Ochsner Clinic Foundation New Orleans, LA, United States
Divyesh Nemakayala, MD, Matthew Reif, MD, Andrew Welch, MD, Steven Young, MD Ochsner Clinic Foundation, New Orleans, LA
Introduction: Hepatitis A is often a self-limited illness, sometimesassociated with acute kidney injury, aplastic anemia, and acute pancreatitis. Rare case reports have observed Guillain-Barré syndrome (GBS) in Hepatitis A, with sequelae of acute respiratory failure and/or permanent extremity weakness. Our case demonstrates such an instance.
Case Description/Methods: A 65-year-old female non-drinker with no significant past medical history, and whose husband had been diagnosed with hepatitis A 14 days prior, presented with 4 days of abdominal pain, generalized weakness, nausea, vomiting, and anorexia. She was icteric and jaundiced, and initial labs showed AST 2353, ALT 3611, ALP 182, total bilirubin 9.0, INR 1.1, and positivehepatitis A IgM. On hospital day 2, she noted new weakness and sensory changes of all extremities and had dyspnea requiring bilevel positive airway pressure support; neurology was consulted. MRI of her brain and entire spine was unrevealing. A lumbar puncture showed albuminocytologic dissociation favoring atypical GBS. With 5 days of 30 mg/day IVIG, her weakness and respiratory failure resolved, her liver enzymes normalized, and was discharged to inpatient rehabilitation on hospital day 9.
Discussion: The four most common subtypes of GBS are acute inflammatory demyelinating polyneuropathy (AIDP), acute motor axonal neuropathy, acute motor and sensory axonalneuropathy, and Miller Fisher syndrome. Our patient’s presentation favored AIDP, most commonly seen with hepatitis A. The pathogenesis of hepatitis-A-associated-GBS remains unknown, proposed as molecular mimicry between cross-reactive Hepatitis A epitopes and the peripheral nervous system. Other authors hypothesize CSF antibody presence reflects directs central nervous sytem invasion. Ultimately, further investigation of pathogenesis is needed.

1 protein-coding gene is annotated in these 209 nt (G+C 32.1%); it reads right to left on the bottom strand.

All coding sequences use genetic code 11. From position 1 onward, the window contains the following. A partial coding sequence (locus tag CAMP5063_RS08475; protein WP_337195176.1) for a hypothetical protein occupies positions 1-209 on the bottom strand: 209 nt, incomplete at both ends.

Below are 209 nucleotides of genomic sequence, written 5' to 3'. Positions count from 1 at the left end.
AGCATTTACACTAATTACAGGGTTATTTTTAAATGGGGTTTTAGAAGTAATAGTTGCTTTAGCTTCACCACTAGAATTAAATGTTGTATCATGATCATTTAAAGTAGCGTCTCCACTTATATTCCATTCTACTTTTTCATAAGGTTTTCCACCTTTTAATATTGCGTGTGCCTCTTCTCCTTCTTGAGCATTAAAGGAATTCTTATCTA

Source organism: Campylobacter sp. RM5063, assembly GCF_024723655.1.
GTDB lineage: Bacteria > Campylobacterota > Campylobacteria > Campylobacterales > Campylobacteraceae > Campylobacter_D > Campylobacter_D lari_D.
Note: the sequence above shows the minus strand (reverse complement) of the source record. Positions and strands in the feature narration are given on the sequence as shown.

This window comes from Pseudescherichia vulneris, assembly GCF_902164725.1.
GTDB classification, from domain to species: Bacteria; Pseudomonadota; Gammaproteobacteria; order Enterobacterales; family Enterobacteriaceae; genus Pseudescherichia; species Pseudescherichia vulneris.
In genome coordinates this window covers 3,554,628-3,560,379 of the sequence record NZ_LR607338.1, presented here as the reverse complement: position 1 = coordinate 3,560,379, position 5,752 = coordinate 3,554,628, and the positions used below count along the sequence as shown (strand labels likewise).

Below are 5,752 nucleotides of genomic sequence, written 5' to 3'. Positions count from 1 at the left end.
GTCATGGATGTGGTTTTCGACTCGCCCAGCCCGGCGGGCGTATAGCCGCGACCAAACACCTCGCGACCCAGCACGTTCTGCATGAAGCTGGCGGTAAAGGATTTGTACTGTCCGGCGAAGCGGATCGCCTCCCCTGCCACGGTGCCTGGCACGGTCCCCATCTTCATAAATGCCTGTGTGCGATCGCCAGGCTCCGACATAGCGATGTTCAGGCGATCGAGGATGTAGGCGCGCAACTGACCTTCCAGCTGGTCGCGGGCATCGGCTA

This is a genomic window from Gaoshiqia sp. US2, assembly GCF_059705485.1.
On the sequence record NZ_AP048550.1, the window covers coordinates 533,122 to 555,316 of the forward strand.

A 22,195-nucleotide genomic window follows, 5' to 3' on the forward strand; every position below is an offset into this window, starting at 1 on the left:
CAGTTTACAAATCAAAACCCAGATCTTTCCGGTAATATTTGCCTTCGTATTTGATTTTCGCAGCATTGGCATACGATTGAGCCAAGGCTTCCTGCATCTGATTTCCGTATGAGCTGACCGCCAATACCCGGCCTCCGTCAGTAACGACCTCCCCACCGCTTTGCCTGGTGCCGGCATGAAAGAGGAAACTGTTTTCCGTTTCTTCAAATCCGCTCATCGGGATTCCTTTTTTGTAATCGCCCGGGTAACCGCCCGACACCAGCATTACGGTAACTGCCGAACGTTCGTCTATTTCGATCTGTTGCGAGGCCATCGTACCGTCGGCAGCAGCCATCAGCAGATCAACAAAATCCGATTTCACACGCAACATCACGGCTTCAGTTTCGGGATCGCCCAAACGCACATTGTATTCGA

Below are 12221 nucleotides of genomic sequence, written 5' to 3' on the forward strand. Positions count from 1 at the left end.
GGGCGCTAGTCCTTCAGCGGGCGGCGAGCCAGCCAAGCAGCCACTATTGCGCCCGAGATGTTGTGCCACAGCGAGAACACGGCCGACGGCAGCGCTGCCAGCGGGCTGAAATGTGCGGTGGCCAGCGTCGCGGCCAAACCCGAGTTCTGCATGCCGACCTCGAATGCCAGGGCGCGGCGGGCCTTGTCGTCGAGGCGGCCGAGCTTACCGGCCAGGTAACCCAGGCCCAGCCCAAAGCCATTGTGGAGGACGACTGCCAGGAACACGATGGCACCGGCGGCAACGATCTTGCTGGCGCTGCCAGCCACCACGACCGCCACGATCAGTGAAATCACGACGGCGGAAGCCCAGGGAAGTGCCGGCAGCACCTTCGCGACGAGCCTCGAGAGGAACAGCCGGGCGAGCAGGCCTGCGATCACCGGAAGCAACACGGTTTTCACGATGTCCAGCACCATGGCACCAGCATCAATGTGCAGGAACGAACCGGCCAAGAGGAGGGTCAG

Consensus among case reports suggests that neurological dysfunction severity is independent of liver injury severity. As with most other cases, GBS onset in our patient was within 14 days of hepatitis symptoms, although the former often occurs in young males unlike in our case. Although subtype determines recovery speed, usually GBS resolves with IVIG 2-7. Early neurological consultion and close respiratory monitoring are pertinent. Given the risk of respiratory compromise and permanent neurological sequelae, one must recognize this rare, dangerous complication of hepatitis A.
Disclosures: Divyesh Nemakayala indicated no relevant financial relationships. Matthew Reif indicated no relevant financial relationships. Andrew Welch indicated no relevant financial relationships. Steven Young indicated no relevant financial relationships.
Divyesh Nemakayala, MD, Matthew Reif, MD, Andrew Welch, MD, Steven Young, MD. P0777 - Acute Hepatitis a Complicated by Guillain-Barré Syndrome, ACG 2021 Annual Scientific Meeting Abstracts. Las Vegas, Nevada: American College of Gastroenterology.